Let’s not spend too much time on this unfortunate production. From the tip of its scalp to the bottom of its tippy-toes, The Foley Artist reeks of amateurism, and not in a good way. The plot is lame, the dialogue is banal, and the acting is, to put it mildly, uninspired. Not only is it set in the Great Depression, it is the Great Depression.
Patrick Daniels (Andrew McCord) is a multi-voiced radio actor who cannot find his voice when he pitches woo to the ladies. He longs to romance the sweet new ingénue, Ella Saunders (Tess Pohlhaus), but her beauty makes him tongue-tied. What’s more, the swinish radio-drama lead, Ethan Coventry (Dan Franko) has his eye on Ella too. Patrick is truly in a pickle until the Foley artist, Aaron James (Michael Ridgaway), offers him a solution: he, Aaron James, will feed Patrick lines to pitch at Ms. Saunders if Patrick will get their windbag of a boss (Nick Rose) to read a script which James has written.
Sound familiar? Of course it does. But Cyrano de Bergerac never climbed under the restaurant table where Christian was having dinner with Roxanne, and there stage-whispered his advice to his hapless protégé. And Cyrano never pretended to be a waiter and spilled wine on the antagonist, or jumped on the antagonist’s shoulders and bit him, pretending to be a spider. Nor did he go through any of the half-dozen other moronic antics through which playwright Mike Meagher drags his characters.
Afterward, the Cyrano motif is abandoned, and the play staggers toward a conclusion. It turns out that Ella is as smitten with Patrick as he with her, and he could have said anything to her. The romantic part concluded, the play gives itself over to comic revenge, which mostly consists of a drunk Coventry (looking, for no discernable reason, as though he has just slow-danced with a wildcat) chasing James around the set. At one point the boss, pressed into service as the Foley artist in order to create the sounds of a swordfight, witlessly plays all the instruments at his disposal and makes a cacophony. Why would he do that? Who cares?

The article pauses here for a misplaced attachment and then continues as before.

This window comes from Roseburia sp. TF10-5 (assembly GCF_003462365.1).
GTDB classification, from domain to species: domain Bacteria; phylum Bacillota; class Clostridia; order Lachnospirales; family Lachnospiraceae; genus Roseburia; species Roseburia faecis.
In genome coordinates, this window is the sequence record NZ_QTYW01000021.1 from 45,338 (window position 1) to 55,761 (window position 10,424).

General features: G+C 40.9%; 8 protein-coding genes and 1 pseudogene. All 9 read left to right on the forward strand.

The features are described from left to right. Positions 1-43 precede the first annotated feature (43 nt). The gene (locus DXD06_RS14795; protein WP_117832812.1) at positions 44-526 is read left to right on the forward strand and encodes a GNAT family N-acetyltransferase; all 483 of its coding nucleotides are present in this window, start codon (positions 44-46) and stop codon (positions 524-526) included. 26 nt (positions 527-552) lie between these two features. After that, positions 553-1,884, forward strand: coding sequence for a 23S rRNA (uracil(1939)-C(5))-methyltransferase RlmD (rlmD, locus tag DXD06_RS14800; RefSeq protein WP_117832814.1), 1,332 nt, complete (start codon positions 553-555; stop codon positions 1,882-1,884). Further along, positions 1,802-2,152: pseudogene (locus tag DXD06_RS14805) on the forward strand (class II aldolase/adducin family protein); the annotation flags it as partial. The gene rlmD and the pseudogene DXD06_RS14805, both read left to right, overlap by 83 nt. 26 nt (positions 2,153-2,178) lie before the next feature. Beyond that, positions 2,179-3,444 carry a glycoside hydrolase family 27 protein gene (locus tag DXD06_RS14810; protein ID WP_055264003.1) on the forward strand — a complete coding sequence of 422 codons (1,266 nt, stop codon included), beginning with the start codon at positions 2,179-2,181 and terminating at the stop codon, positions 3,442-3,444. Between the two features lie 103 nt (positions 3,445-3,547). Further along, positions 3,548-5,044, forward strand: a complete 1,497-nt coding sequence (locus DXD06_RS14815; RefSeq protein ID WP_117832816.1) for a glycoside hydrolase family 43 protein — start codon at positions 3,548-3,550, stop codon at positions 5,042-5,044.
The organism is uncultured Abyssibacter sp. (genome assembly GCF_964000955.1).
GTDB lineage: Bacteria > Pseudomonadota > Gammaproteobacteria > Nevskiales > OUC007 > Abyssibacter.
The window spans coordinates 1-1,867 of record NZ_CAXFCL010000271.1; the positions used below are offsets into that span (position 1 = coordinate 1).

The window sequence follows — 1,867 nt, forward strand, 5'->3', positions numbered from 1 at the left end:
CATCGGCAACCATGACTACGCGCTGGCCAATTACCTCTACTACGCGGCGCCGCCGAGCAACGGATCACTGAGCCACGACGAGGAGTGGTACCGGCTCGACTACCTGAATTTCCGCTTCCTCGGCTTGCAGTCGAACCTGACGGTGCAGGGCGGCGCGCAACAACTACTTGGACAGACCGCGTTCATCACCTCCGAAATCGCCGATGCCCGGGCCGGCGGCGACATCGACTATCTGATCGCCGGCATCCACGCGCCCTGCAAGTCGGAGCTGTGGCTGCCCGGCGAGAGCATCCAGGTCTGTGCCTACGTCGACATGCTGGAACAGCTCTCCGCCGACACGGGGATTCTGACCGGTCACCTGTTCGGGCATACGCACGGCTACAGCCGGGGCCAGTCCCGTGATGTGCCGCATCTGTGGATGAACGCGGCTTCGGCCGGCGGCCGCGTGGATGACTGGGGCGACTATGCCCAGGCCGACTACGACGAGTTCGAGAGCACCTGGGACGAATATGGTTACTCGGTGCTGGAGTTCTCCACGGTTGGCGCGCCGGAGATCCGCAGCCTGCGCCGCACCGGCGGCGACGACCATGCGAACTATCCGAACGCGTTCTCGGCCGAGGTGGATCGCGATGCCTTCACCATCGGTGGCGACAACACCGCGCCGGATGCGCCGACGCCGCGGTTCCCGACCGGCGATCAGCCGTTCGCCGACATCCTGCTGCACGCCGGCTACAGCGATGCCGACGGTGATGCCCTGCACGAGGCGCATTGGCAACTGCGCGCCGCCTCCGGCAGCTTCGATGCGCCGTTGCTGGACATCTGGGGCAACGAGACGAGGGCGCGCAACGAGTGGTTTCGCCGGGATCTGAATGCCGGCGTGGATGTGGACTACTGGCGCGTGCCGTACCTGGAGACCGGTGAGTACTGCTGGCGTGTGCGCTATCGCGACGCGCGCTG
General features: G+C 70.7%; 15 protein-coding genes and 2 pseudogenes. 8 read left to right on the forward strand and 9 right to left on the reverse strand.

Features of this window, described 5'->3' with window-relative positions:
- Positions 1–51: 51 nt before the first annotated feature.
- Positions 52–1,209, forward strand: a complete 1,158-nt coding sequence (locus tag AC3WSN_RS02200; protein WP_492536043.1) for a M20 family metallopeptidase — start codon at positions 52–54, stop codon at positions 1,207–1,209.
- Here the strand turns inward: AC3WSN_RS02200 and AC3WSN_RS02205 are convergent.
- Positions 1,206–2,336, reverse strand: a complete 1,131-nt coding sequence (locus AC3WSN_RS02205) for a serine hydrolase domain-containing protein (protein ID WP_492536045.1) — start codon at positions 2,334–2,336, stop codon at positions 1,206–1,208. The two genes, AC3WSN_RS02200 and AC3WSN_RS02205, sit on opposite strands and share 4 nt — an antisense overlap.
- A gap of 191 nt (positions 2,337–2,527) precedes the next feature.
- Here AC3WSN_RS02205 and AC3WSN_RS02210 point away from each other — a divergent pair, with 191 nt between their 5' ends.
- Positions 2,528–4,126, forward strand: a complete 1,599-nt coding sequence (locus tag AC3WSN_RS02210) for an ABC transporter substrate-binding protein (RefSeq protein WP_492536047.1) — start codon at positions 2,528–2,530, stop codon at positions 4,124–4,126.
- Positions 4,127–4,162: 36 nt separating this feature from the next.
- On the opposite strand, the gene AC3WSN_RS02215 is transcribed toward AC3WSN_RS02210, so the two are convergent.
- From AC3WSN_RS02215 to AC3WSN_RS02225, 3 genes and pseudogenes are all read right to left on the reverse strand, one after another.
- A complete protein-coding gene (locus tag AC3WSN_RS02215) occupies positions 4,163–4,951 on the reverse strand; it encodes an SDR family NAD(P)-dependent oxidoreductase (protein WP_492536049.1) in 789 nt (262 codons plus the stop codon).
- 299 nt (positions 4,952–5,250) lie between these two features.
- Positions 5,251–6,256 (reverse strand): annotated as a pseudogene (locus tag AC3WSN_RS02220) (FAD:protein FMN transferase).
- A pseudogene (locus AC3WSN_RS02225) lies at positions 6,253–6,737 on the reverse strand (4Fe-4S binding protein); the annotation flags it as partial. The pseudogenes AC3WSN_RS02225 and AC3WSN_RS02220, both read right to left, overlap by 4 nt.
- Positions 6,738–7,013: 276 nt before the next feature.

Because the plot of The Foley Artist is so awful, Meagher is obliged to make the plots of the radio shows being broadcast even worse. He succeeds. At the top of the show they are doing a story about a superhero who becomes half man, half bee. He is fighting a villain named the Horny Hornet. The other shows are even worse. James’ script, which is supposed to save the radio station, is as bad as the rest of them. None of these shows would have lasted a week on real radio; some of them might have been pulled mid-broadcast.
The characters are all given one note, and the actors faithfully sound that note – sometimes at an unbearable pitch – for the course of the play. Patrick is nervous; the boss is blustery; Ella is sweet (and apparently incapable of removing her hat); Covington is insufferable; Aaron James is – well, I don’t know what he is supposed to be. I did enjoy the brief performance of Rachel M. Loose as a secretary/script girl who has the hots for Covington.
Until this year, some Fringe shows were staged in Chief Ike’s Mambo Room. I miss it. It used to be that after a show like this, you could repair to the bar and get one of their excellent Black Russians, at the very reasonable price of eight dollars, for solace and consolation. But now, at the conclusion of The Foley Artist you have no choice but to walk down the steep stairs of the Bodega, and out into the melancholy Washington night.